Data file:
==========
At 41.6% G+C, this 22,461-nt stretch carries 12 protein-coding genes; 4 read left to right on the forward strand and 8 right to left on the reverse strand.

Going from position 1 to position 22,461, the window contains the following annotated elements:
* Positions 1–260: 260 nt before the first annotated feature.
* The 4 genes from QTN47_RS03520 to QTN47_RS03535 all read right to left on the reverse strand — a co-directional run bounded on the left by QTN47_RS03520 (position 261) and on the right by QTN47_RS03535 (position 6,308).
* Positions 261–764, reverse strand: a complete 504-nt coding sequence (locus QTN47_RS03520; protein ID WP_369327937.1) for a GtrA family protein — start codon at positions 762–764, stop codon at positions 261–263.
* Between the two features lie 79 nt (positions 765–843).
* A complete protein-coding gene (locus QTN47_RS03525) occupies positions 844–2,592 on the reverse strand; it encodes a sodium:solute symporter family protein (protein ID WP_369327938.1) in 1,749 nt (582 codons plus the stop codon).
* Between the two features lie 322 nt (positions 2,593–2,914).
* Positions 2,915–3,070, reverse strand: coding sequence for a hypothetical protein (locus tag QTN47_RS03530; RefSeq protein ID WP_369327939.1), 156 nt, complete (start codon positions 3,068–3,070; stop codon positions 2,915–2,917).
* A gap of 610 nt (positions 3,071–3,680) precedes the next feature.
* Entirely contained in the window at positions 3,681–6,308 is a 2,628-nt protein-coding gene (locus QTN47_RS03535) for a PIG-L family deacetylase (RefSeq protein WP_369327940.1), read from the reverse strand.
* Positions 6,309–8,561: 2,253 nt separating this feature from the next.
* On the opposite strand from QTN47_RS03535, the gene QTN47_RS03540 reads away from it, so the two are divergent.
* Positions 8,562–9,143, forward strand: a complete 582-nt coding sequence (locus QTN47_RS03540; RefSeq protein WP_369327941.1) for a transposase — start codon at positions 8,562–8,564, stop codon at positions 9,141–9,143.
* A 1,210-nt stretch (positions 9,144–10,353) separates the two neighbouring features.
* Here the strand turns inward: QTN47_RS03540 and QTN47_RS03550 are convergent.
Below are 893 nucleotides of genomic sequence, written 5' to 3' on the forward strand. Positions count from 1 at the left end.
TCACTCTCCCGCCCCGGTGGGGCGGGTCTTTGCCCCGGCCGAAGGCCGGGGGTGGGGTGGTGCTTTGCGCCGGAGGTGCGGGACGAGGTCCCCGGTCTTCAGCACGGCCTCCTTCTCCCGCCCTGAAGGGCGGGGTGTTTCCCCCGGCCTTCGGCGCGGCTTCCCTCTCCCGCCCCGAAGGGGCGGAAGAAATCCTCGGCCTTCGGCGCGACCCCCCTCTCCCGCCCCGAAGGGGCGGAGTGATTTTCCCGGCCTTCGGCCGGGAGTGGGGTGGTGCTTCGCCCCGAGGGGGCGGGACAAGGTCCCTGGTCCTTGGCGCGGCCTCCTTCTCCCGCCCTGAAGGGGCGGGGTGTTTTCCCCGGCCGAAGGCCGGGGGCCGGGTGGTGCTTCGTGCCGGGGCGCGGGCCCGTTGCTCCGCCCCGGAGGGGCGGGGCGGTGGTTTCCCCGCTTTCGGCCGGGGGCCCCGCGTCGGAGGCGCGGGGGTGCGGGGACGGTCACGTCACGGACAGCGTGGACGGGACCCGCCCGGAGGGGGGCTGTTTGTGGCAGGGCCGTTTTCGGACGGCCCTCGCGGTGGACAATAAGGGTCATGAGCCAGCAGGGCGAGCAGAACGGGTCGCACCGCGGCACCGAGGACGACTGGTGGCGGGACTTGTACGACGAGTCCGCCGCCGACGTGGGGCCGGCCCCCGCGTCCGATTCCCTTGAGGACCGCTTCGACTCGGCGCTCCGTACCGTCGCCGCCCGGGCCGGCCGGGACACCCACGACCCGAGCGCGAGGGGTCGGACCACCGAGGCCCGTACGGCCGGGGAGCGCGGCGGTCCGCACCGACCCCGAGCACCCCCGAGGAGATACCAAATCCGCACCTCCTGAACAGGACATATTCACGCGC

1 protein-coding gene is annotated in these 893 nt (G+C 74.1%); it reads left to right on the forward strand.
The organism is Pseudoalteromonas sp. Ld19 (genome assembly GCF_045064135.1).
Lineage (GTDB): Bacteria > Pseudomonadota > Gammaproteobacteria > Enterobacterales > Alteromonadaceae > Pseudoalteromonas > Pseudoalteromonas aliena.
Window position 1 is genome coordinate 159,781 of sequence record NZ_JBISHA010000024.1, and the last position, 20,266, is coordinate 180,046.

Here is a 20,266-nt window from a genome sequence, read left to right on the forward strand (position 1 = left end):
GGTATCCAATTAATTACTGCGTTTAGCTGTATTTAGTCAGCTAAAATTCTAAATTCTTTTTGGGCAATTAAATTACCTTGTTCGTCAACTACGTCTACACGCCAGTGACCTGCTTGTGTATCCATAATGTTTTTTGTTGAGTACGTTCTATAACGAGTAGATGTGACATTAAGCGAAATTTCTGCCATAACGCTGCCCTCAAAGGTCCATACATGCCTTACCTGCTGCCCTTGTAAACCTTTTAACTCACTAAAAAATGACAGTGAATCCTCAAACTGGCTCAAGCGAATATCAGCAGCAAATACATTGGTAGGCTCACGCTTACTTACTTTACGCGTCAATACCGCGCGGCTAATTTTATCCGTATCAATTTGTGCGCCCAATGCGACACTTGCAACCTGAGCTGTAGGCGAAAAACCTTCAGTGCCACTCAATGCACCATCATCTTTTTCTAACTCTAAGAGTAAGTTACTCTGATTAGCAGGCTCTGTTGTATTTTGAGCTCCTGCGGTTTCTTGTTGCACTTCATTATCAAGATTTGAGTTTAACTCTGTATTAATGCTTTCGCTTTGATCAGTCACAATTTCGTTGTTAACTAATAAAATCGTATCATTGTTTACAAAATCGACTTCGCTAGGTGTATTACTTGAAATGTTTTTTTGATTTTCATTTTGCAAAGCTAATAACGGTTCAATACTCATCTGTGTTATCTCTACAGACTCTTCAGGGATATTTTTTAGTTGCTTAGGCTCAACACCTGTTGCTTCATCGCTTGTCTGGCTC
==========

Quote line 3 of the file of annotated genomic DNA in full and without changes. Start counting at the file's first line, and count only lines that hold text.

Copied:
* Positions 1–260: 260 nt before the first annotated feature.